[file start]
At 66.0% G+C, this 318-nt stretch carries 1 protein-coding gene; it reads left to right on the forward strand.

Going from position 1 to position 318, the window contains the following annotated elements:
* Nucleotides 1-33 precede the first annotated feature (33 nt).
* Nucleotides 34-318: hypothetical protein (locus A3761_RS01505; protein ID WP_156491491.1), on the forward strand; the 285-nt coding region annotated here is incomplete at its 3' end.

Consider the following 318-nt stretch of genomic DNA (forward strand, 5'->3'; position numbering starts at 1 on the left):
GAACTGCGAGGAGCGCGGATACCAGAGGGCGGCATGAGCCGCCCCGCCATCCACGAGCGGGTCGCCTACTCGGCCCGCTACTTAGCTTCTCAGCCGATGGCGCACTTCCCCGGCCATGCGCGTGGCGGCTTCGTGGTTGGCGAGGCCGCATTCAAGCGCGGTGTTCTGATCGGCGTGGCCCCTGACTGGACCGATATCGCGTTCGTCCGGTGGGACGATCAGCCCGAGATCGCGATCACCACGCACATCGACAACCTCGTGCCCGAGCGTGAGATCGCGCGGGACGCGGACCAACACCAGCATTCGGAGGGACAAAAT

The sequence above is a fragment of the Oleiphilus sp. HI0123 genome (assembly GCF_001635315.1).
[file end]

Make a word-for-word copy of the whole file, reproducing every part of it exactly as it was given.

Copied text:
At 66.0% G+C, this 318-nt stretch carries 1 protein-coding gene; it reads left to right on the forward strand.

Going from position 1 to position 318, the window contains the following annotated elements:
* Nucleotides 1-33 precede the first annotated feature (33 nt).
* Nucleotides 34-318: hypothetical protein (locus A3761_RS01505; protein ID WP_156491491.1), on the forward strand; the 285-nt coding region annotated here is incomplete at its 3' end.

Consider the following 318-nt stretch of genomic DNA (forward strand, 5'->3'; position numbering starts at 1 on the left):
GAACTGCGAGGAGCGCGGATACCAGAGGGCGGCATGAGCCGCCCCGCCATCCACGAGCGGGTCGCCTACTCGGCCCGCTACTTAGCTTCTCAGCCGATGGCGCACTTCCCCGGCCATGCGCGTGGCGGCTTCGTGGTTGGCGAGGCCGCATTCAAGCGCGGTGTTCTGATCGGCGTGGCCCCTGACTGGACCGATATCGCGTTCGTCCGGTGGGACGATCAGCCCGAGATCGCGATCACCACGCACATCGACAACCTCGTGCCCGAGCGTGAGATCGCGCGGGACGCGGACCAACACCAGCATTCGGAGGGACAAAAT

The sequence above is a fragment of the Oleiphilus sp. HI0123 genome (assembly GCF_001635315.1).